‘Hanoi Hilton’ operator endorses McCain

HOANG DINH NAM/AFP/Getty Images This 2008 presidential campaign has seen its fair share of strange endorsements worldwide, and many believe this is the most internationally monitored U.S. election in history. We’ve seen Hamas endorse (and unendorse) Barack Obama. Fidel Castro has weighed in. Now comes the most intriguing unwanted endorsement yet. The BBC reports today ...

594514_080623_mccain2.jpg
594514_080623_mccain2.jpg

HOANG DINH NAM/AFP/Getty Images

This 2008 presidential campaign has seen its fair share of strange endorsements worldwide, and many believe this is the most internationally monitored U.S. election in history. We've seen Hamas endorse (and unendorse) Barack Obama. Fidel Castro has weighed in.

Now comes the most intriguing unwanted endorsement yet. The BBC reports today that Tran Trong Duyet, who ran the infamous Hoa Lo prison in North Vietnam -- more commonly known as the Hanoi Hilton -- would support John McCain if he were a U.S. voter. He should know; he spent five-and-a-half years with John McCain while the then-Navy pilot was a prisoner at the Hanoi Hilton. McCain had been shot down during a bombing raid over Hanoi, and was barely alive when an mob of angry North Vietnamese pulled him out of a lake. (That's McCain's flight suit on the right.)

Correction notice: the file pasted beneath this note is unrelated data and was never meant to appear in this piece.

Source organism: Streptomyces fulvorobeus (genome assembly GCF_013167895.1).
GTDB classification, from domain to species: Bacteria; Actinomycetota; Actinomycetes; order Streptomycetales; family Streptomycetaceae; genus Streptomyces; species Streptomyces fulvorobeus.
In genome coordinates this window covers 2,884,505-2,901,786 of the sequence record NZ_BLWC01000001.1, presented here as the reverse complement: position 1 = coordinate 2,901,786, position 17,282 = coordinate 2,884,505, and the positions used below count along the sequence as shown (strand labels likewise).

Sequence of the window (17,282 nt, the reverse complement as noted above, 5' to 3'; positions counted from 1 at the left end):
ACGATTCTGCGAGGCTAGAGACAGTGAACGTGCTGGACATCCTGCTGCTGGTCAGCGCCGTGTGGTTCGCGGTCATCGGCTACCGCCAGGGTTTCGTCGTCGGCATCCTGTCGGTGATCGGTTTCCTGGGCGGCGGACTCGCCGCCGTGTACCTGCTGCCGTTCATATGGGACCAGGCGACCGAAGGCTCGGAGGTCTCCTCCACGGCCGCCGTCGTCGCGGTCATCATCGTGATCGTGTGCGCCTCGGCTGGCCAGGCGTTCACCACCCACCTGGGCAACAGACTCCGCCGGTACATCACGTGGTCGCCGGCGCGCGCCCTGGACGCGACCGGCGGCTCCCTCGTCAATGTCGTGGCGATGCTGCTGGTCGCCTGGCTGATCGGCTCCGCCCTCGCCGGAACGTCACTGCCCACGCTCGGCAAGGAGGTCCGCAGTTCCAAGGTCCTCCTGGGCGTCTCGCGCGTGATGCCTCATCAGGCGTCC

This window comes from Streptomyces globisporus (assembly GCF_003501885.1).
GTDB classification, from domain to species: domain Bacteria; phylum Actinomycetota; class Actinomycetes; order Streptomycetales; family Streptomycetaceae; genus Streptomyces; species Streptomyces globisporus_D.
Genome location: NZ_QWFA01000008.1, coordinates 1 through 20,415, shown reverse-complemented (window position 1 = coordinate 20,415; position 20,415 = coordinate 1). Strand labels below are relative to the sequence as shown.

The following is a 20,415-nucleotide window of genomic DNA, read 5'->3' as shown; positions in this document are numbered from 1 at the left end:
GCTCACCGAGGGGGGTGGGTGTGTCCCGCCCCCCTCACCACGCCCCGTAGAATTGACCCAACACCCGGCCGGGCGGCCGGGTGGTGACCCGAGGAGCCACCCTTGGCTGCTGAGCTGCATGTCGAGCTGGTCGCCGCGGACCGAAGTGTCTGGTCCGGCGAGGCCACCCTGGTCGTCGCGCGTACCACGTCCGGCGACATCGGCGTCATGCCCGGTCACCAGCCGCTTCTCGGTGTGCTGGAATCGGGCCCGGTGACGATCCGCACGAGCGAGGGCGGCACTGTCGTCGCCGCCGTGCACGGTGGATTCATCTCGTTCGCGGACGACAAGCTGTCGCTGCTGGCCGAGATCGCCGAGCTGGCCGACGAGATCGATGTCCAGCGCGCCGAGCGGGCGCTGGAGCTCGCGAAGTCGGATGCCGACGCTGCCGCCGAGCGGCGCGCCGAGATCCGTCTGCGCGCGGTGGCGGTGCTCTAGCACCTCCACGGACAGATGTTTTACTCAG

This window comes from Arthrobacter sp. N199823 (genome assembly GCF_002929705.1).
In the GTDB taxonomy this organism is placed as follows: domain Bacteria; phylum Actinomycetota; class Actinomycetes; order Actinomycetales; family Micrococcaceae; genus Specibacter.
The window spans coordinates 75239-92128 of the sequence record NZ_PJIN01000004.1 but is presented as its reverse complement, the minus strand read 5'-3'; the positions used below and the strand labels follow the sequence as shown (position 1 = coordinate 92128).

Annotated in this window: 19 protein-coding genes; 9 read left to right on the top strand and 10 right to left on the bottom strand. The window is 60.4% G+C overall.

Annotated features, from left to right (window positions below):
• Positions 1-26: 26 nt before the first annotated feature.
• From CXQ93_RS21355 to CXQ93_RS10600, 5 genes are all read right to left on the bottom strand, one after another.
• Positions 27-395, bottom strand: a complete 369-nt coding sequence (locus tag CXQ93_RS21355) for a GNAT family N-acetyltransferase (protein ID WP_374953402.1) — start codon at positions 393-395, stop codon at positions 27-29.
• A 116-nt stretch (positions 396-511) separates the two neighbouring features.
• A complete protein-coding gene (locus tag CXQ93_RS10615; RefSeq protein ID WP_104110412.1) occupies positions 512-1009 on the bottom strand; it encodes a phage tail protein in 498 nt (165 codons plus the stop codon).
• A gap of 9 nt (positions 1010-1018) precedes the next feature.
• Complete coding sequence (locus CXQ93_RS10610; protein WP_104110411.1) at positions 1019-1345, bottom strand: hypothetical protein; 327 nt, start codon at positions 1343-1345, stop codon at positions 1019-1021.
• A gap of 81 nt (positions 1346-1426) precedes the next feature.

HOANG DINH NAM/AFP/Getty Images

This 2008 presidential campaign has seen its fair share of strange endorsements worldwide, and many believe this is the most internationally monitored U.S. election in history. We’ve seen Hamas endorse (and unendorse) Barack Obama. Fidel Castro has weighed in.

Now comes the most intriguing unwanted endorsement yet. The BBC reports today that Tran Trong Duyet, who ran the infamous Hoa Lo prison in North Vietnam — more commonly known as the Hanoi Hilton — would support John McCain if he were a U.S. voter. He should know; he spent five-and-a-half years with John McCain while the then-Navy pilot was a prisoner at the Hanoi Hilton. McCain had been shot down during a bombing raid over Hanoi, and was barely alive when an mob of angry North Vietnamese pulled him out of a lake. (That’s McCain’s flight suit on the right.)

In Duyet’s telling, the Hanoi Hilton was nothing like its fearsome reputation. He claims that although he and McCain had frequent political debates about the validity of the Vietnam War and other topics, neither McCain — who to this day cannot raise his arms above his shoulders — nor any other imprisoned GIs were tortured at his prison.

McCain is my friend,” said 75-year-old Mr Duyet as he feeds the caged birds he now keeps in his garden in this coastal city [Haiphong]. “If I was American, I would vote for him.”

I’ll just go out on a limb here and say that McCain might not exactly feel the same way about his jailer-in-chief.

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